French President Emmanuel Macron says Russian President Vladimir Putin is a clever ‘strongman’ who exploits his opponents’ weaknesses, and who has a completely different view on democracy than his Western counterparts.
“I think he’s a very strong man. He’s a strong president. He wants a great Russia. People are proud with his policy,” the French leader said in an interview to Fox on Sunday. However, Macron cautioned that “we should never be weak with President Putin. When you are weak, he uses it.”
Noting Russian-French disagreements on a number of issues, Macron then pulled no punches on Russia’s alleged wrongdoings against foreign democracies.
“He made a lot of fake news. He has a very strong propaganda and he intervenes everywhere… I mean, around Europe and the US, to fragilize our democracies because he thinks it’s good for his country,” Macron said.
This is in line with the Western narrative of Russia as a bogeyman obsessed with meddling in foreign elections. Macron himself used this mantra during his election campaign and vowed to protect France from “fake news” – referring to RT and Sputnik. However, specific examples of misreporting or fake news were not provided.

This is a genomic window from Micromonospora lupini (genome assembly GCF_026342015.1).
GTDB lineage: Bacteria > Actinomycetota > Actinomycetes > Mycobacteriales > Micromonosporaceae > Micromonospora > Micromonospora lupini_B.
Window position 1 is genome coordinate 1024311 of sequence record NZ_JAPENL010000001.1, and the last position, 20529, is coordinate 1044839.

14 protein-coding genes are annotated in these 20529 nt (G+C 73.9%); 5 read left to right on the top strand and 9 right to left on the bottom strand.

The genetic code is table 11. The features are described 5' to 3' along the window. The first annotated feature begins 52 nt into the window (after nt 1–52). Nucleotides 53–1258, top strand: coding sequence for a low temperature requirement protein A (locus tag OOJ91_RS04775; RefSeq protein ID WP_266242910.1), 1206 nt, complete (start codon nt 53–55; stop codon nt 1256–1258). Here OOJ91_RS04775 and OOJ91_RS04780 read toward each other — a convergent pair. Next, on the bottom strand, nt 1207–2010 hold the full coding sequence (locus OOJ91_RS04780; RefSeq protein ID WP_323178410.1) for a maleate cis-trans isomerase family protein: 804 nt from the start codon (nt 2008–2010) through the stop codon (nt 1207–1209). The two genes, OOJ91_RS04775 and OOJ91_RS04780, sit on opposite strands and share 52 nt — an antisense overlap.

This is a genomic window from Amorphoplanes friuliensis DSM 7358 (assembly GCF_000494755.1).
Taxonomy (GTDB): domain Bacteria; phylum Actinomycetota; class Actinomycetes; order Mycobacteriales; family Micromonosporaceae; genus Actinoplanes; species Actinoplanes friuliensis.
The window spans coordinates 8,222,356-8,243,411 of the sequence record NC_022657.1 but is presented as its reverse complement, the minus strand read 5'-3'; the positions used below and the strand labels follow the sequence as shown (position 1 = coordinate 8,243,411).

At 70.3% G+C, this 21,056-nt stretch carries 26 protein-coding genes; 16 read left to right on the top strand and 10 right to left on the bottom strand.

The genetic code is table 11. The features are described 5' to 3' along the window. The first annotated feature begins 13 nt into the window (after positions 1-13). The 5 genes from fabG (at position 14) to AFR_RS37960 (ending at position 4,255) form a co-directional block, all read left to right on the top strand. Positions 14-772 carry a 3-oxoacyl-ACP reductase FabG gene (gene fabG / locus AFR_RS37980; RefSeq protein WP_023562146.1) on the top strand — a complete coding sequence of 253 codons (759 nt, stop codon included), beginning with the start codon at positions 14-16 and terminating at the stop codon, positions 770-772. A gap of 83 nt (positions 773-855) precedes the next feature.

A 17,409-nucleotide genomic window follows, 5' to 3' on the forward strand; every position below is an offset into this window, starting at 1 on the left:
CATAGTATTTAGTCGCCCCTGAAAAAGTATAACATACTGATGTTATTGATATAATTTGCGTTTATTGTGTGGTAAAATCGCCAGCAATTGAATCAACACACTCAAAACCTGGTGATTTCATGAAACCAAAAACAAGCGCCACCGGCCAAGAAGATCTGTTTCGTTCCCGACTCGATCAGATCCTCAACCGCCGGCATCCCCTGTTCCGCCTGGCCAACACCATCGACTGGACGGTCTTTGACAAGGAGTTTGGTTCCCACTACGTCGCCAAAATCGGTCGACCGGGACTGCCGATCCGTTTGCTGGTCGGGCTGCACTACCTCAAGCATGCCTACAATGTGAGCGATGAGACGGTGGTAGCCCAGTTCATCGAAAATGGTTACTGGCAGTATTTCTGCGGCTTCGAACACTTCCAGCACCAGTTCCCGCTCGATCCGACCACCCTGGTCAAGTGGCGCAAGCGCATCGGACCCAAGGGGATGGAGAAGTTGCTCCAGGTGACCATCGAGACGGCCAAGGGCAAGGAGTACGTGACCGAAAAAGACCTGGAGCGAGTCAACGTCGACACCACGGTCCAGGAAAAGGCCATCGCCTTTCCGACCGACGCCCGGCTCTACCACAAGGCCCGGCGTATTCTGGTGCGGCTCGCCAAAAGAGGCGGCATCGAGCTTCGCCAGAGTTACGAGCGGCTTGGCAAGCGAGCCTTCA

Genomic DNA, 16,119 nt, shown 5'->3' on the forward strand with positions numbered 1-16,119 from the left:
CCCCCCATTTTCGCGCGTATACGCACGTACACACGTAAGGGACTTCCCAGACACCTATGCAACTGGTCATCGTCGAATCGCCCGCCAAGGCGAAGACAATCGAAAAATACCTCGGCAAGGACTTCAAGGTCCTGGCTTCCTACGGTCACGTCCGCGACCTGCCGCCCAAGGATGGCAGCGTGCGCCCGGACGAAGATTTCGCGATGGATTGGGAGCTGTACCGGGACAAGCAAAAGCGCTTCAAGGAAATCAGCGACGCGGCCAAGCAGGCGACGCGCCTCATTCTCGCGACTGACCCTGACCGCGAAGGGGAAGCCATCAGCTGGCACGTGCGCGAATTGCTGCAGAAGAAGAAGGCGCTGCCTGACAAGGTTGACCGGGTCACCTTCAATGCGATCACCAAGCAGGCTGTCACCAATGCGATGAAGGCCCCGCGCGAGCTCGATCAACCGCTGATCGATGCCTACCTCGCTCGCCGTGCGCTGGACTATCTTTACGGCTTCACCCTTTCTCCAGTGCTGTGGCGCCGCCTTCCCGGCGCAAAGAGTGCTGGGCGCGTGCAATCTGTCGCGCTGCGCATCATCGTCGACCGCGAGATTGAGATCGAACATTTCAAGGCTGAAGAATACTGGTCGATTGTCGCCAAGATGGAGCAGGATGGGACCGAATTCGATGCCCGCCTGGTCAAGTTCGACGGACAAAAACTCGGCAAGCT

After thousands of emails of then-candidate Macron were leaked in the run-up to the final vote in May, the media began pointing fingers at Russia again. To their disappointment, French investigators found no traces of Russian hackers in the attack on Macron’s election campaign.
Fear of the ubiquitous Russian interference in elections spread to another key country in the EU – Germany. Prior to the election in September, Hans-Georg Maassen, the head of the Federal Agency for the Protection of the Constitution (BfV), called the legitimacy of the election into question, saying that Russia could influence it in a number of ways.
These claims also crumbled as “no information” indicating Russian interference emerged, according to the head of the German Federal Election Committee, Dieter Sarreither. Since taking office, Macron’s approval rating has nosedived. A recent poll showed that only 44 percent of respondents are satisfied with his performance. One reason lies in Macron’s domestic reforms, which have triggered massive protests across France.
His recent moves in the international arena – joining the US and UK to bomb Syria – have also been met with disapproval. Dozens of protesters gathered in Paris on Saturday to denounce “the false pretext” of the intervention in Syria and to show their support for the government of Syrian President Bashar Assad.
However, popular support is not the most important thing when making difficult decisions, Macron said.
“Polls are not the one to tell you where you have to go when you are elected. If you follow the polls, you never reform, you never fix the situation, you never transform because you are always obsessed by following where people want to go,” he told Fox.
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